Saturday, April 21, 2012
Review: The Hollow March by Chris Galford
Two years ago Rurik Matir, the third son of a country landlord, was accused of rape. He was stripped of his family name and exiled. A failed attempt on his life leads him to believe that his father now wants him dead and he returns home with his company of sell swords intent on confronting him. Rurik soon finds himself caught in larger events; an aging king and his family’s infighting for the throne, a religious schism waiting to erupt and a sinister lord manipulating events from the shadows.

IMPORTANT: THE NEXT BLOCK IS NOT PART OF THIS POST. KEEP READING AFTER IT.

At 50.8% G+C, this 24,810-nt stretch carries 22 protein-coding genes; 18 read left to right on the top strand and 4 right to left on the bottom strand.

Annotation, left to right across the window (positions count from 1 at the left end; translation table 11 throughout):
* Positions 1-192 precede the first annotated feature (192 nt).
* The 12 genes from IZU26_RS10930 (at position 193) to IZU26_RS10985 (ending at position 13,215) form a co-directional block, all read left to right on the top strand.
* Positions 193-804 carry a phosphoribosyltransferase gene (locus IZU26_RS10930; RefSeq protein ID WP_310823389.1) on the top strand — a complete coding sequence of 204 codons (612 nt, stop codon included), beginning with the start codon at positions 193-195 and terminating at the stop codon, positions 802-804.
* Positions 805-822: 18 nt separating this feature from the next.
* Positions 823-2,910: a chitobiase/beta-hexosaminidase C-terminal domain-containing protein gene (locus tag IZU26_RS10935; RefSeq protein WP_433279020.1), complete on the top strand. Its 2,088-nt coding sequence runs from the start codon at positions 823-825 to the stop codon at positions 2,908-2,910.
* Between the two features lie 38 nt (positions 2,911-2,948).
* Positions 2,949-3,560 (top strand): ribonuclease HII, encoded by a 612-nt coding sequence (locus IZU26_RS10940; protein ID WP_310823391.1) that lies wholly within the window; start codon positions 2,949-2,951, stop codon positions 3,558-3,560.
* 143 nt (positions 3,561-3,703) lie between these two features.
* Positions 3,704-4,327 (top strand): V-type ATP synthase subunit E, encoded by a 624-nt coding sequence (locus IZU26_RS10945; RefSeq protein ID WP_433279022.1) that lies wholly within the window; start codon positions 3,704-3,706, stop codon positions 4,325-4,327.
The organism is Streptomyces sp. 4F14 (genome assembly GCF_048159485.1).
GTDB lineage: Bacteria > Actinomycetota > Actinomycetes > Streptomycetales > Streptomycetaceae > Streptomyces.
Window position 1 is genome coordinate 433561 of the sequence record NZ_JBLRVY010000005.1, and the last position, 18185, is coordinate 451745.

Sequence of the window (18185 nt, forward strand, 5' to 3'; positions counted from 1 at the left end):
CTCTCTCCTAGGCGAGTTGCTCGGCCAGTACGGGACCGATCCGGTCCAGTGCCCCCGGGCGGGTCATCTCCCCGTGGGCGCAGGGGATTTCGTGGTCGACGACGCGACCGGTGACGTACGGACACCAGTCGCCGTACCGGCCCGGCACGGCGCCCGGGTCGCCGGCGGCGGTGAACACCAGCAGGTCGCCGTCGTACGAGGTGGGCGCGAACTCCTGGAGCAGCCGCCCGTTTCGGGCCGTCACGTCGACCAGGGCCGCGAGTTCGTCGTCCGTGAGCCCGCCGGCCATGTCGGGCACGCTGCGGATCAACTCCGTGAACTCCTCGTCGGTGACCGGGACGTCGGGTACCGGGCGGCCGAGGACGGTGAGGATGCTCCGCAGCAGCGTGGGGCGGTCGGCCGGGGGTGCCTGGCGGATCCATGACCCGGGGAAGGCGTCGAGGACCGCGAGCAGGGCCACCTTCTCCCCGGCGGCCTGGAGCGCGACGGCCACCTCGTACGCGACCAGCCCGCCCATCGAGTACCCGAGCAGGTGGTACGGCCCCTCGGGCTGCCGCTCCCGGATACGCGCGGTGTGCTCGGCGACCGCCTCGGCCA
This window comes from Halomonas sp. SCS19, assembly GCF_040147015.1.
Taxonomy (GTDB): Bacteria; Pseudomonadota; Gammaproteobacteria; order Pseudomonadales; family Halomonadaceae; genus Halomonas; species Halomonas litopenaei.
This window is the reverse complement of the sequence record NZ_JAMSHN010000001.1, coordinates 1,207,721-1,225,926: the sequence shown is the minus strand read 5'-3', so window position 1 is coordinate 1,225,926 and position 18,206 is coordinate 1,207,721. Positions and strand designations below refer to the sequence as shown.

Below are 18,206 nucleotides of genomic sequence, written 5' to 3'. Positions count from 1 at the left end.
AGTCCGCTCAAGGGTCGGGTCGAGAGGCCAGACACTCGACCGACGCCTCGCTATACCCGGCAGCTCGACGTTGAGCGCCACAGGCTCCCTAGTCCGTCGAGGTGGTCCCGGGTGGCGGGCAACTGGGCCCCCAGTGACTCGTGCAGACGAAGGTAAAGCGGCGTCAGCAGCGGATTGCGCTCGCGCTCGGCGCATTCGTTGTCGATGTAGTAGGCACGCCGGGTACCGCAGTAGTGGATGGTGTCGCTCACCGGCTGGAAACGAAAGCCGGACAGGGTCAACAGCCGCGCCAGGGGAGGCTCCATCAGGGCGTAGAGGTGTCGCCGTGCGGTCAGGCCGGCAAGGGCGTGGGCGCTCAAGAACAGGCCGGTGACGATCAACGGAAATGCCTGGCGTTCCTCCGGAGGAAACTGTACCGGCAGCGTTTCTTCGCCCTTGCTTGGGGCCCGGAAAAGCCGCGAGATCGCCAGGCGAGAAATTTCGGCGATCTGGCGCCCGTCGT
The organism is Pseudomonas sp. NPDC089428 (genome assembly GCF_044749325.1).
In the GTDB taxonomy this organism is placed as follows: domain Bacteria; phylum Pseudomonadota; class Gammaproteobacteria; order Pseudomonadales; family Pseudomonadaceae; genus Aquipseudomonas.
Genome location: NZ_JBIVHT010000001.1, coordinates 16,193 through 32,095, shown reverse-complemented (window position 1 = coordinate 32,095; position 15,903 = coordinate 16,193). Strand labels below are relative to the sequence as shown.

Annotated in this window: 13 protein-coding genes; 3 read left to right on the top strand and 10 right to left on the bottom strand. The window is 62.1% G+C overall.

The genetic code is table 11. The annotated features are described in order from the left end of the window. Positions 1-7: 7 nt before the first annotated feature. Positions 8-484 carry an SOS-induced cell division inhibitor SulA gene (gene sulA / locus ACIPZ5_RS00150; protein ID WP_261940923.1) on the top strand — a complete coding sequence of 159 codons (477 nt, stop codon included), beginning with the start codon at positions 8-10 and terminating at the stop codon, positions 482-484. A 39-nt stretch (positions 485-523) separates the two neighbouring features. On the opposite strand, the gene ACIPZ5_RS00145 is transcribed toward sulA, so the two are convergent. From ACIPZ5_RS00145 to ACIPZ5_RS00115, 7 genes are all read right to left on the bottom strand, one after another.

Galford introduces an intriguing mix of characters and their development is certainly one of his strongpoints as a writer. They are fully realized and filled with their own idiosyncrasies that keep a reader interested. The character of Voren was especially well done. It is often difficult to keep a 'despicable' character's view point interesting, they either come across as too sympathetic or too evil but the author strikes the balance perfectly.
The prose suites the time period and general story to a tee. The world building is also top rate, with a mix of cultures, political infighting and religious tension all masterfully done.
Overall Galford delivers a very strong read that ticks all the right boxes. 8.75/10.